St. Mary’s Hospital has no building-code violations on file, Trentacost said. A private company inspects the city’s commercial elevators twice a year, and the hospital’s elevators passed those tests, he said. Routinely, the hospital has fixed building-code violations immediately, Trentacost said. He characterized the hospital’s safety record as “very good.”

Trentacost characterized the Saturday night rescue as “very fast” considering the circumstances. Despite the death, the rescue efforts went as well as they could, Murray said.

“The system worked absolutely the way it was supposed to,” he said. NorthJersey.com

Panic turns blaze into inferno

5 02 2008

PASSAIC — A candle started a house fire on Howe Avenue over the weekend, but it was the panicky actions of the home’s owner that turned the bedroom blaze into a raging three-alarm inferno, fire officials said Monday.

No one was severely injured in the Saturday night fire that broke out at 182 Howe Ave., but the fire left 20 people homeless and the entire 2 1/2-story house gutted and beyond repair, Fire Chief Patrick Trentacost said.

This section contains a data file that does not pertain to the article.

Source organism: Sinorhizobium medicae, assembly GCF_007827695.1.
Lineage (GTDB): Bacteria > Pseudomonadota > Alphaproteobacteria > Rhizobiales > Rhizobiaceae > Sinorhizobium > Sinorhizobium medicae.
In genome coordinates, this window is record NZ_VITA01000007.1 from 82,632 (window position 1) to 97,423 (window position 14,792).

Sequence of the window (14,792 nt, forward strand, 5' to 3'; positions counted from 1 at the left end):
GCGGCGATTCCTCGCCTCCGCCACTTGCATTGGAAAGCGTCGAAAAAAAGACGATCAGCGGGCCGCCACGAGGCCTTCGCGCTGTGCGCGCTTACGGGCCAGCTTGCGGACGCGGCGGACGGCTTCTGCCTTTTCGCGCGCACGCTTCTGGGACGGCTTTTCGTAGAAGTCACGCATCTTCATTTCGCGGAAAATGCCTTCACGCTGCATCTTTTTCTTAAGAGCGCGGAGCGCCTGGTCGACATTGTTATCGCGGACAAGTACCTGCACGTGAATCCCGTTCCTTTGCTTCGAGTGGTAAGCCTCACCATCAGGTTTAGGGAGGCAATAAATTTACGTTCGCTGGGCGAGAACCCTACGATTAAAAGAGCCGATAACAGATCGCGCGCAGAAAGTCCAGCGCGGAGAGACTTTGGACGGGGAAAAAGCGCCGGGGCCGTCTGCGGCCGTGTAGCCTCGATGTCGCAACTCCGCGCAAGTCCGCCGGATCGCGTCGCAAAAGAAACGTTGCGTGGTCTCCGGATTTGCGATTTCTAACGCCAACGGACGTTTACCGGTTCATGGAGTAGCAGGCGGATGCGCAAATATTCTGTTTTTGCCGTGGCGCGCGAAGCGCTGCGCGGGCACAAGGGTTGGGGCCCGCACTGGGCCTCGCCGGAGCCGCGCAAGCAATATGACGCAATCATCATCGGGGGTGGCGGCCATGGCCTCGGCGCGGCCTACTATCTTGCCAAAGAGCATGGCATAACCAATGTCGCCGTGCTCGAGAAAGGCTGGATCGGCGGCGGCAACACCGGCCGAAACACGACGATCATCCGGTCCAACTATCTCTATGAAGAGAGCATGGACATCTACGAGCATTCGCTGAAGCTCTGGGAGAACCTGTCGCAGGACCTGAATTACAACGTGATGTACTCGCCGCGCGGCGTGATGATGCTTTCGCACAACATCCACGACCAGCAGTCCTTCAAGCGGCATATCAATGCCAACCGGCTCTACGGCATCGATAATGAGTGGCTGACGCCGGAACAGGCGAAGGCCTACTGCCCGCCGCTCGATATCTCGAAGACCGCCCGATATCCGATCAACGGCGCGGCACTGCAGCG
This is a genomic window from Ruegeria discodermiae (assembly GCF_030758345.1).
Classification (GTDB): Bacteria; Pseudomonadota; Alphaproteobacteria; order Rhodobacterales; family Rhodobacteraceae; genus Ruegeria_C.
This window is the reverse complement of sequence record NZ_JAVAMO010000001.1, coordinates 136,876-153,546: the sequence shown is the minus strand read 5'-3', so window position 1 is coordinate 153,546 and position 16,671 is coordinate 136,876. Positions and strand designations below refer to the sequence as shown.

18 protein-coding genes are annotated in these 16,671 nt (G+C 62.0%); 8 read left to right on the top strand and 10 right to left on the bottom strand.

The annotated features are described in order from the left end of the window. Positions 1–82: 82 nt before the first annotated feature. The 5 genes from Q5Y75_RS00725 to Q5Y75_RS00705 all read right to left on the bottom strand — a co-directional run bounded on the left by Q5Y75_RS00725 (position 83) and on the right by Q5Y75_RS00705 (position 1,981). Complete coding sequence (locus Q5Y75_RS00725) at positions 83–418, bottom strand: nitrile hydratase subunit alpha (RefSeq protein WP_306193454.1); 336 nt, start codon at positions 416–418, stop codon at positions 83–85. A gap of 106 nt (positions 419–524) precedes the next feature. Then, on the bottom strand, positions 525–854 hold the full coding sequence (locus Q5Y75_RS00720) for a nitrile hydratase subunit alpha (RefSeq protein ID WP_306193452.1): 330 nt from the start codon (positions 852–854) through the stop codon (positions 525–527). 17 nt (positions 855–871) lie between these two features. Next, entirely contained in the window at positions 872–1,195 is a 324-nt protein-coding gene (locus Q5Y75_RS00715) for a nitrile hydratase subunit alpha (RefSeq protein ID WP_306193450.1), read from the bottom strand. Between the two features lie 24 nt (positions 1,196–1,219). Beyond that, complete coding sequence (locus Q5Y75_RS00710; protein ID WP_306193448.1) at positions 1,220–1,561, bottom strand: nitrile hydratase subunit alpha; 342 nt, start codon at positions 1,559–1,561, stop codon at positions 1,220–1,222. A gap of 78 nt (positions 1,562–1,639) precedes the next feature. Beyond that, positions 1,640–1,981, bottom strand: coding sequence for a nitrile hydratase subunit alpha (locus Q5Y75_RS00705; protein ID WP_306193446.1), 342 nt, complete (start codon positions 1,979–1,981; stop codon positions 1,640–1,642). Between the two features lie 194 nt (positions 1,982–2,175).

“It was a total loss,” he said. But no one was severely injured in the fire, officials said.

Fire inspectors also were examining the possibility that the house contained illegal apartments in the basement and attic, Trentacost said, although the fire did not start in those areas. Instead, it is believed that the fire ignited in a first-floor bedroom, Trentacost said.

A woman who lived in the room later told fire inspectors that she left a candle burning that somehow ignited a bedspread. The owner of the house, whose name was not immediately available Monday, but who is related to the woman, tried to extinguish the flames by pulling off the bedspread. In trying to put out the flames, he burned his hand and then fled, leaving doors open along the way. That was the crucial mistake, Trentacost said: “He created a natural chimney for the fire to extend to the second floor.”

Firefighters arrived about 11:20 p.m. to find flames shooting from the front and side windows of the house. Five minutes later, a second alarm was called, followed by a third. Firefighters were able to bring the blaze under control just after midnight, Trentacost said.